Part II of Handel’s Messiah takes on the themes of the passion of the Messiah and his resurrection and victory. Overall, Handel and Jennens seem to give more attention to Christ’s death, resurrection and glorification, victory, and reign than to his birth.
Following the chorus singing John the Baptist’s announcement of “the Lamb of God that taketh away the sin of the world,” we move to the servant songs of Isaiah. This Lamb of God, Isaiah prophecies, is a suffering servant, despised and rejected in the world to which he is sent. This very likely dashes the expectations of his coming as a warrior-king or political ruler. Beaten, scorned, spat upon, and mocked, this Anointed One is the bearer of our griefs and our sorrows. His stripes bring healing to us wayward sheep. Our real crime for which he is being punished is our straying from the way of our Shepherd and seeking our own way. Turning to Psalm 69, we hear of his abandonment. “Thy rebuke hath broken his heart,” and he is left alone, forsaken, cut off from the land of the living.
Important to note here is the emphasis in Isaiah 53 that Christ’s role in his suffering and death was a substitutionary one. He suffered in the place of his people. The passage also brings the idea of atonement. He made an offering for sin, acceptable in God’s sight. Messiah justifies his people; he shall “make many to be accounted righteous.”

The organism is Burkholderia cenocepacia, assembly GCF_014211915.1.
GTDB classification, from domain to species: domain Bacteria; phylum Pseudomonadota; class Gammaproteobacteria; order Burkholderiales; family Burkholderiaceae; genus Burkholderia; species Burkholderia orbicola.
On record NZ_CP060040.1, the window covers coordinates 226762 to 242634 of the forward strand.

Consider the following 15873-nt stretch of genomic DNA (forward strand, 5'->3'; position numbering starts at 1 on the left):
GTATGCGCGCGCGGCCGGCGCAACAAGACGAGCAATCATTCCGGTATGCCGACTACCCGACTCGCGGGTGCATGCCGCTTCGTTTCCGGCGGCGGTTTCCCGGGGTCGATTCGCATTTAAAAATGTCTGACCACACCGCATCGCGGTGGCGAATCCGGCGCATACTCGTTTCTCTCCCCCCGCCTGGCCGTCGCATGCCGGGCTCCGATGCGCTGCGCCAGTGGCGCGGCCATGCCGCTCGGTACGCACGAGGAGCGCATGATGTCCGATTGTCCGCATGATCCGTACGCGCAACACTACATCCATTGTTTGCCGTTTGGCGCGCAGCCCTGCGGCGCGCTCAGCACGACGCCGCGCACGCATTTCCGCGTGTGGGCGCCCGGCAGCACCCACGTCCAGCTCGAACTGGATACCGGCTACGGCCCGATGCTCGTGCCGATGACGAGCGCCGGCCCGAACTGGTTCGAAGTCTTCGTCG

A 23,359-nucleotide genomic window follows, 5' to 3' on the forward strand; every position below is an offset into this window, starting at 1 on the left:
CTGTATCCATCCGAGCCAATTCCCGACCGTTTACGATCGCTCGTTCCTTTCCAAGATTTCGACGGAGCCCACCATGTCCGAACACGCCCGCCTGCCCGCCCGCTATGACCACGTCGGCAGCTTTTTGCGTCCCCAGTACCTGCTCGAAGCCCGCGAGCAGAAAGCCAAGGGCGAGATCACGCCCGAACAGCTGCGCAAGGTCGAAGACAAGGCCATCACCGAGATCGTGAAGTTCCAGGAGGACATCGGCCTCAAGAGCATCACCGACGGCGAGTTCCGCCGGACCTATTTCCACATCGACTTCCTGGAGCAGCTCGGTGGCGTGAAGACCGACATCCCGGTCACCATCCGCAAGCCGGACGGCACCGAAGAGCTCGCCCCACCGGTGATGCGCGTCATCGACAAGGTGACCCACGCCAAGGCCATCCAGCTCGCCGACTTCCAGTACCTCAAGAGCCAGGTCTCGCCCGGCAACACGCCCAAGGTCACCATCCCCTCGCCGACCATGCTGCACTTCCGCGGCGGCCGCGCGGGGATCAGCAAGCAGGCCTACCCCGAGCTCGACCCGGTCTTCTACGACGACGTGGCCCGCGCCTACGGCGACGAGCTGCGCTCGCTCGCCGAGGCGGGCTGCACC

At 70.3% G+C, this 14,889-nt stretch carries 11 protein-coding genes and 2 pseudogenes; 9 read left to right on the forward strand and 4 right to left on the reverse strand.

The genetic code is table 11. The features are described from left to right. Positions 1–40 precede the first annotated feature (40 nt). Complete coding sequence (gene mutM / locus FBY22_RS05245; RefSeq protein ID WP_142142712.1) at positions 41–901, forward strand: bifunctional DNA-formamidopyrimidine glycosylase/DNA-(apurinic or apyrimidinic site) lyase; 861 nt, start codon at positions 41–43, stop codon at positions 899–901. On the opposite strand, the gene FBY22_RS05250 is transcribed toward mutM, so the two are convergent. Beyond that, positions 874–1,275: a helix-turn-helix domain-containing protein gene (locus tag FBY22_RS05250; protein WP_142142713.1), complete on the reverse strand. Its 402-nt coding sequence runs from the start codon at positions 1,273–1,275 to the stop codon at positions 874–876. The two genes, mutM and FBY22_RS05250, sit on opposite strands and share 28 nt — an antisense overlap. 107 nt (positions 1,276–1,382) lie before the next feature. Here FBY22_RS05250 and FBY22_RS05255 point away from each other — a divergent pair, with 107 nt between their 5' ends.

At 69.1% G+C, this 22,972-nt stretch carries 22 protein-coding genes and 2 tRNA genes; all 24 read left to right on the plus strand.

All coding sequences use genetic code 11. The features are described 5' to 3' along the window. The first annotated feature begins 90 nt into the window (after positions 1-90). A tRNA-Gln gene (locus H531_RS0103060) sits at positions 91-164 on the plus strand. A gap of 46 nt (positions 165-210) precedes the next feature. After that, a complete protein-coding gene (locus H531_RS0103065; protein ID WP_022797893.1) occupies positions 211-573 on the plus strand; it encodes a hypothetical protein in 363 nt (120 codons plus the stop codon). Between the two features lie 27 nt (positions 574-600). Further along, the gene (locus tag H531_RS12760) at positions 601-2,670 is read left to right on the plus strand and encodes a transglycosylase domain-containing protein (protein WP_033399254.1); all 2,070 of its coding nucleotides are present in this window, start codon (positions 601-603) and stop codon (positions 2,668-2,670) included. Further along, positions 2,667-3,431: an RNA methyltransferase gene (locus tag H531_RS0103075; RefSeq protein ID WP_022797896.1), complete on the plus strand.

The tone takes a dramatic turn from the Messiah’s suffering and death to his glorious resurrection as the tenor sings “But thou didst not leave his soul in Hell [Sheol].” The Father did not leave his Son in abandonment; the grave could not hold the eternal King, the Mighty God. In his resurrection, Jesus conquers death, the enemy from old. He has the victory at his resurrection, and will finally vanquish death for his people at our promised resurrection. Handel moves to celebration of the resurrection from Psalm 24. The proper response to Christ’s resurrection is joyful and robust worship of the Lord of Hosts, the King of Glory.
Finally, the piece turns to Christ’s position as King reigning over the nations. Psalm 2 is one of the great anthems of God’s people, declaring the worthiness and might. As the rulers of the earth rebel and set themselves against the LORD and his Messiah, the call to them is to repent – “kiss the Son, lest he be angry and you perish in the way,”- or be broken under the rod of his wrath. Here is wisdom: fear the LORD- glorify God and enjoy him forever.
Hallelujah: for the Lord God Omnipotent reigneth. The kingdom of this world has become the kingdom of our Lord, and of His Christ; and He shall reign for ever and ever. King of Kings, and Lord of Lords. Hallelujah!